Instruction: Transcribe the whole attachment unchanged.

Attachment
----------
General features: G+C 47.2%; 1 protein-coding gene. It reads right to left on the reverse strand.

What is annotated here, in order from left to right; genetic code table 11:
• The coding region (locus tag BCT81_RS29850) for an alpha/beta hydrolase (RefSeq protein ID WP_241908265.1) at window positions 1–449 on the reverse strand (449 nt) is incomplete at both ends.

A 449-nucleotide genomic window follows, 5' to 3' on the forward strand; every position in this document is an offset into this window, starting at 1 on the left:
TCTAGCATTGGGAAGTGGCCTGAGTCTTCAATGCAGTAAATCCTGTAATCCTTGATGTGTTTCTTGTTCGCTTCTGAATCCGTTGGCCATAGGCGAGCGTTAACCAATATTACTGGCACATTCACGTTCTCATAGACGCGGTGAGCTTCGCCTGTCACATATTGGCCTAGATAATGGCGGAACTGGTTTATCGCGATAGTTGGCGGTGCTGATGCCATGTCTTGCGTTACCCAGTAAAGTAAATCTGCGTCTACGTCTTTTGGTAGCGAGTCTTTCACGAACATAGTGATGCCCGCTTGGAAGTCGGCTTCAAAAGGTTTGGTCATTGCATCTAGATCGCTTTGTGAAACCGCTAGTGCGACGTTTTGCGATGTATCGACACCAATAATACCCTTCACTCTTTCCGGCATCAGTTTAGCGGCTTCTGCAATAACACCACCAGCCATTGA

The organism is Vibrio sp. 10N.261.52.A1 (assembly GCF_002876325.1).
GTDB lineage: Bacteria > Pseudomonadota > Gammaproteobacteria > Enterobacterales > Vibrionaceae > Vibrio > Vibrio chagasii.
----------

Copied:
General features: G+C 47.2%; 1 protein-coding gene. It reads right to left on the reverse strand.

What is annotated here, in order from left to right; genetic code table 11:
• The coding region (locus tag BCT81_RS29850) for an alpha/beta hydrolase (RefSeq protein ID WP_241908265.1) at window positions 1–449 on the reverse strand (449 nt) is incomplete at both ends.

A 449-nucleotide genomic window follows, 5' to 3' on the forward strand; every position in this document is an offset into this window, starting at 1 on the left:
TCTAGCATTGGGAAGTGGCCTGAGTCTTCAATGCAGTAAATCCTGTAATCCTTGATGTGTTTCTTGTTCGCTTCTGAATCCGTTGGCCATAGGCGAGCGTTAACCAATATTACTGGCACATTCACGTTCTCATAGACGCGGTGAGCTTCGCCTGTCACATATTGGCCTAGATAATGGCGGAACTGGTTTATCGCGATAGTTGGCGGTGCTGATGCCATGTCTTGCGTTACCCAGTAAAGTAAATCTGCGTCTACGTCTTTTGGTAGCGAGTCTTTCACGAACATAGTGATGCCCGCTTGGAAGTCGGCTTCAAAAGGTTTGGTCATTGCATCTAGATCGCTTTGTGAAACCGCTAGTGCGACGTTTTGCGATGTATCGACACCAATAATACCCTTCACTCTTTCCGGCATCAGTTTAGCGGCTTCTGCAATAACACCACCAGCCATTGA

The organism is Vibrio sp. 10N.261.52.A1 (assembly GCF_002876325.1).
GTDB lineage: Bacteria > Pseudomonadota > Gammaproteobacteria > Enterobacterales > Vibrionaceae > Vibrio > Vibrio chagasii.